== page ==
The iconic Red Bridge took a bit of a beating over the weekend.
Sometime Sunday holes were punched into the sheet metal on one side of the bridge.
Don Bartlett of Don and Anna’s Greenhouses just down the road from the bridge said he saw some big equipment being taken over the bridge, but couldn’t say for sure if it would have been the cause.
“It’s just tin. A driver would never know if they hit it. You wouldn’t feel it or hear it,” he said.
Bartlett said the other side of the bridge was damaged several years ago by a snowplow.
“It happens. A snow plow went through and ripped it up on the other side a few winters ago. They came and fixed it,” he said.
Argo workers were on site Monday, but not to replace the bright red tin.
Adam Pearce, from Argo said a crew has been working on replacing the beams that hold the bridge up since November.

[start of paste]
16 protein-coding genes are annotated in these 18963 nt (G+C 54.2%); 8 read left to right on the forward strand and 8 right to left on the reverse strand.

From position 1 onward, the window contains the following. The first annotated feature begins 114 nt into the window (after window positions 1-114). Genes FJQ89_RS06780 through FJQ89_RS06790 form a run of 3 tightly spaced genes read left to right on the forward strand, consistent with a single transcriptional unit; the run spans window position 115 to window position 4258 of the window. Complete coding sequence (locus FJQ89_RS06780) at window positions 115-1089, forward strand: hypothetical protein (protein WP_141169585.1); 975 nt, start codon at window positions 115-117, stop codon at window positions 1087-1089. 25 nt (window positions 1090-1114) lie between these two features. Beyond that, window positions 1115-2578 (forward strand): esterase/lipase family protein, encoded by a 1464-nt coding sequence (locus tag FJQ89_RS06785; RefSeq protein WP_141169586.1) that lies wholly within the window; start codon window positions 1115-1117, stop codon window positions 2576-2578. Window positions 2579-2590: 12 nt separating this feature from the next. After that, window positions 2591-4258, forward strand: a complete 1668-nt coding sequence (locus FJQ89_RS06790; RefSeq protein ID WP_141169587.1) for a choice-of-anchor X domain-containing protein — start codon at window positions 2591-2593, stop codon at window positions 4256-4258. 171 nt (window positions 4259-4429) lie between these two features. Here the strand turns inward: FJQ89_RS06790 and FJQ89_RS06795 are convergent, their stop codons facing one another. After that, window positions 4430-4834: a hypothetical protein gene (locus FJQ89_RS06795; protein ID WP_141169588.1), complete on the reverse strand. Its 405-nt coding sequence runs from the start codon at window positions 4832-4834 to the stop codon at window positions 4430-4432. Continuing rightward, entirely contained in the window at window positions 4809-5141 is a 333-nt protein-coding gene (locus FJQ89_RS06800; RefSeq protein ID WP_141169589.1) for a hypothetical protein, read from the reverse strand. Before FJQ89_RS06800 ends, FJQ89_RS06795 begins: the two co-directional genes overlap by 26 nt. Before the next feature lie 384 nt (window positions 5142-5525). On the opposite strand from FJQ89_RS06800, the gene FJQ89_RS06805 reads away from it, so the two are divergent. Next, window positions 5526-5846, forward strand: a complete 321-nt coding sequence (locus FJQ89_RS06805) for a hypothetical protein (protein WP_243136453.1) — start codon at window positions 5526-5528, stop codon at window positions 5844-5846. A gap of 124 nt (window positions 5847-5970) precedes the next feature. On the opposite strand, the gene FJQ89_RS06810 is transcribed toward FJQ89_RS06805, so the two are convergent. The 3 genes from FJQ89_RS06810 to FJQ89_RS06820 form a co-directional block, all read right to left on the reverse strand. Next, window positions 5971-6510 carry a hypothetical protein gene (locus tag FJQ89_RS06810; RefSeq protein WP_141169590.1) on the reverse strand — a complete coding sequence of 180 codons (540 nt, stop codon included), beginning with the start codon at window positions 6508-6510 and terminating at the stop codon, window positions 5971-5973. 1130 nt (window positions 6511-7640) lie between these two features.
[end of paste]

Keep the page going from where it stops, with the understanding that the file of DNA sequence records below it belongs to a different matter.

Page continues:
The bridge has been held up with a hydraulic jack since early winter as the crew diligently worked to replace the huge beams. Work should wrap up on the bridge in the next couple weeks.
“They (the beams) were pretty old. You can see some of them were being held together by metal bands so it was definitely time to replace them,” he said.
Until a sheet metal worker comes to fix the side orange cones are setup to warn motorists of the jagged edges. The damage is not structural.
The iconic Red Bridge was originally used as a train bridge to cross the Similkameen River by Northern Railway. The line ran from Oroville, WA to Keremeos.
When the train stopped running the bridge was abandoned and was later converted into a one-lane road bridge in 1961.
Over the years the 942-foot-long bridge suffered from ice jams several times.
In 2005 a $700,000 restoration and upgrade was undertaken before the community celebrated 100 years since it had been built.
Original pieces of the Red Bridge were saved by village staff and stored for more than decade. Pieces were recently used to revamp the Keremeos welcome sign at the top of the hill and will be used for a community notice board that will be setup in the pocket park downtown.
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